Back pain and neck pain is a common complaint, especially among women. These aches can be attributed to menstrual cycles, stress, lifting children and even computer use. As women age they may suffer from back pain due to past injuries, poor posture or arthritis pain - let's face it, we're more active now in later years than past generations!
So your doctor has recommended an MRI for your neck and back pain - what next?
Why an MRI for my back pain and neck pain?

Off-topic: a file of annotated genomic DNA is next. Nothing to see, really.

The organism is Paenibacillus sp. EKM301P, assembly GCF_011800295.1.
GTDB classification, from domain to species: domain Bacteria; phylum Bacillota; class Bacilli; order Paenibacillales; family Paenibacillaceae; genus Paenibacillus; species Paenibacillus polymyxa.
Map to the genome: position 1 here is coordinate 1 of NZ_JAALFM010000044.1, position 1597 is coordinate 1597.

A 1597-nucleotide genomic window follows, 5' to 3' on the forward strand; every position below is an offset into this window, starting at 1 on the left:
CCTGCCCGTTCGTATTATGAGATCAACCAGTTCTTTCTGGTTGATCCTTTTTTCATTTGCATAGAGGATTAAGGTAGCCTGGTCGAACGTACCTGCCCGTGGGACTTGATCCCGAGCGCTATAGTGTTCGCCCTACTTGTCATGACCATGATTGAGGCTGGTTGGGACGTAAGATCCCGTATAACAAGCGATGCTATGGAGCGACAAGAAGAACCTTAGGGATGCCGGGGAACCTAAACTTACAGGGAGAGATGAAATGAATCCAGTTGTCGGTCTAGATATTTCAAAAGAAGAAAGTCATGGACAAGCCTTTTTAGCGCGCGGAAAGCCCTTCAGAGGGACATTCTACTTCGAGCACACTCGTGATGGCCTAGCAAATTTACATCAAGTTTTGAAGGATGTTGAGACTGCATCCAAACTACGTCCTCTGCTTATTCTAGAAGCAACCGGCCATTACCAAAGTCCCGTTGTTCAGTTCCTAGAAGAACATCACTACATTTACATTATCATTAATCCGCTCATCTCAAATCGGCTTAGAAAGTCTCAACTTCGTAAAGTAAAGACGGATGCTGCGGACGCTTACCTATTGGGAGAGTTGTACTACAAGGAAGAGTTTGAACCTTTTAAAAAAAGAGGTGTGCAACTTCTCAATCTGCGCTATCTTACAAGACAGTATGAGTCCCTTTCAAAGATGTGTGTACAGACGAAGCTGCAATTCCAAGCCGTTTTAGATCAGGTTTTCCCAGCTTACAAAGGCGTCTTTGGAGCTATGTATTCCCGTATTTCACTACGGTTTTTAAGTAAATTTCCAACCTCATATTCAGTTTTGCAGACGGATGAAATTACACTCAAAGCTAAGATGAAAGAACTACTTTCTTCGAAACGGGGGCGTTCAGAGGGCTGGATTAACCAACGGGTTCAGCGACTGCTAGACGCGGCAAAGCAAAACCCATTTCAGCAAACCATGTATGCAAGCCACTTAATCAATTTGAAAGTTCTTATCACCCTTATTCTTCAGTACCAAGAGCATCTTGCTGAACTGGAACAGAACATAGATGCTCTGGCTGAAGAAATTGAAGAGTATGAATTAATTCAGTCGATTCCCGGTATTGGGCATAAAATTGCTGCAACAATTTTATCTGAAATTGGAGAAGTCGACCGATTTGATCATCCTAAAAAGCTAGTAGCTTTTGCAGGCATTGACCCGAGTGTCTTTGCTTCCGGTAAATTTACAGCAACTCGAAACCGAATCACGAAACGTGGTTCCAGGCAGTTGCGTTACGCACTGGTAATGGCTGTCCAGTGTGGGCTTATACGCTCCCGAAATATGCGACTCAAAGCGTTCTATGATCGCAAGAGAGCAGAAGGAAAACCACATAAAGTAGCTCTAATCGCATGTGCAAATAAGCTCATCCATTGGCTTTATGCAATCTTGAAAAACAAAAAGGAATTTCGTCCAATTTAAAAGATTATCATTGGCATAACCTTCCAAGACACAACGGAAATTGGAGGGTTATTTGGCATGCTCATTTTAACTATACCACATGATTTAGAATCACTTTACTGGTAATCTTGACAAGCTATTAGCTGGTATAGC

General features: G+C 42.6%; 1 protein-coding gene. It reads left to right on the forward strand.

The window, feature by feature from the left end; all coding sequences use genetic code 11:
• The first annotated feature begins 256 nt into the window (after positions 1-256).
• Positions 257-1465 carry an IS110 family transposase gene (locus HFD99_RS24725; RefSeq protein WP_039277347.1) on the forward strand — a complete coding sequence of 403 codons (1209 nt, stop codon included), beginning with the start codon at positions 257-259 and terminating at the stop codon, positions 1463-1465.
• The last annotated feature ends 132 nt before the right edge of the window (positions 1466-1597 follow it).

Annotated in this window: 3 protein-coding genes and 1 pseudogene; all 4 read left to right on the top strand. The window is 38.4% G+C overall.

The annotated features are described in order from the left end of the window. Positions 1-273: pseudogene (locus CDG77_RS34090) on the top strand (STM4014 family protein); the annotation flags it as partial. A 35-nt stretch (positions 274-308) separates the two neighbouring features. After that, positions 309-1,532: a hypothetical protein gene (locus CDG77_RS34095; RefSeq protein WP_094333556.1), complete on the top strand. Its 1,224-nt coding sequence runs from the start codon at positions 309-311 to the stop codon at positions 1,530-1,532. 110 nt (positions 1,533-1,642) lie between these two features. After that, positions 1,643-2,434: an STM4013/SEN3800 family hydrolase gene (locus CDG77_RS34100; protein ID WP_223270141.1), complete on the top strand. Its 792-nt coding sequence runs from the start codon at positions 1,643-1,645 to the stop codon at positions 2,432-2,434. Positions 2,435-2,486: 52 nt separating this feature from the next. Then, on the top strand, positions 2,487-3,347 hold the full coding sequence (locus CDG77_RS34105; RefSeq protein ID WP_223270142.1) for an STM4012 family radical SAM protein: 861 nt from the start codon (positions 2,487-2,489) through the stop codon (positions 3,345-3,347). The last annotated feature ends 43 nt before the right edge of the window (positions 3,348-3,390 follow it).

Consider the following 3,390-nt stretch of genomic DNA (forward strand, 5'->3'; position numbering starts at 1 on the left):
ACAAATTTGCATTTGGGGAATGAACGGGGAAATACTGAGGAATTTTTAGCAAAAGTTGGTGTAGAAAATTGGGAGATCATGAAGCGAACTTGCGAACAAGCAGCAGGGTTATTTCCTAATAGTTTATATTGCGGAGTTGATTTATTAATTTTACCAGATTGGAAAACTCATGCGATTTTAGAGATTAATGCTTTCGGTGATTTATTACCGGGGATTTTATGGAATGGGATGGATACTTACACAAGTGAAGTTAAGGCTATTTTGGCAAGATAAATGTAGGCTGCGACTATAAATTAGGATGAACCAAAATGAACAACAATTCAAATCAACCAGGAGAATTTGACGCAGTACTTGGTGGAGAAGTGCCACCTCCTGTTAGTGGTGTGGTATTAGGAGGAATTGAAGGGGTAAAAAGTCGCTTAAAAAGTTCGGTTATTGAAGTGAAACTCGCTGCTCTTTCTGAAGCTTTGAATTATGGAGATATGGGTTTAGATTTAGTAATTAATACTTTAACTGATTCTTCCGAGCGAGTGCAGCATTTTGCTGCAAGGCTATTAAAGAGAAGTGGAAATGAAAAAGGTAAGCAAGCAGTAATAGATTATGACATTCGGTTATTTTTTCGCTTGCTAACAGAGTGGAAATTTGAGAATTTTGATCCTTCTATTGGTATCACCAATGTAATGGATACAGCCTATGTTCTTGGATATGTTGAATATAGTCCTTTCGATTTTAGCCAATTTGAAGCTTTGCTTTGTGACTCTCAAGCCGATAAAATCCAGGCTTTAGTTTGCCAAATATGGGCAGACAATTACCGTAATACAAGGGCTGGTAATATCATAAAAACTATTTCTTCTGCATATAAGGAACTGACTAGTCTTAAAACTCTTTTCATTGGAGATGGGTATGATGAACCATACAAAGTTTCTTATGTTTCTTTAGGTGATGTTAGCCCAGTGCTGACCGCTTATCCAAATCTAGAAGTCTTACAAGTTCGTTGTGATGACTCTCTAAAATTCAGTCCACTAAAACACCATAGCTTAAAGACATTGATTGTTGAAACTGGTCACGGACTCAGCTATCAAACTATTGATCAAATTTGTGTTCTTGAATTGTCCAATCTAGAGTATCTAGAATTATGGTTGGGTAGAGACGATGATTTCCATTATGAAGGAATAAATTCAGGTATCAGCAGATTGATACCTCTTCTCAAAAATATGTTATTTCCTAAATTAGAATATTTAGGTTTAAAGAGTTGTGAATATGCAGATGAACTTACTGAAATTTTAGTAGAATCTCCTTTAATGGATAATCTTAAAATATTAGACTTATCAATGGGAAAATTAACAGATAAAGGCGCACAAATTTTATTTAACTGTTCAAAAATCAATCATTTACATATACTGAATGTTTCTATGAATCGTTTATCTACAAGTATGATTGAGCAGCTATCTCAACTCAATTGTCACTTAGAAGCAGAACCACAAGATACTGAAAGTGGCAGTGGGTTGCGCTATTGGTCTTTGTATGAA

If you are experiencing neck pain or back pain, your doctor may recommend that you have an MRI of your cervical spine, which is located at the top of your spine. An MRI is often recommend for ongoing pain because it can provide more detailed images than other imaging techniques (x-ray, CT) and is better at detecting abnormalities of the spinal cord, small discs, nerves and tissue. The MRI of the cervical spine also shows parts of the lower brain including the cerebellum for evaluation.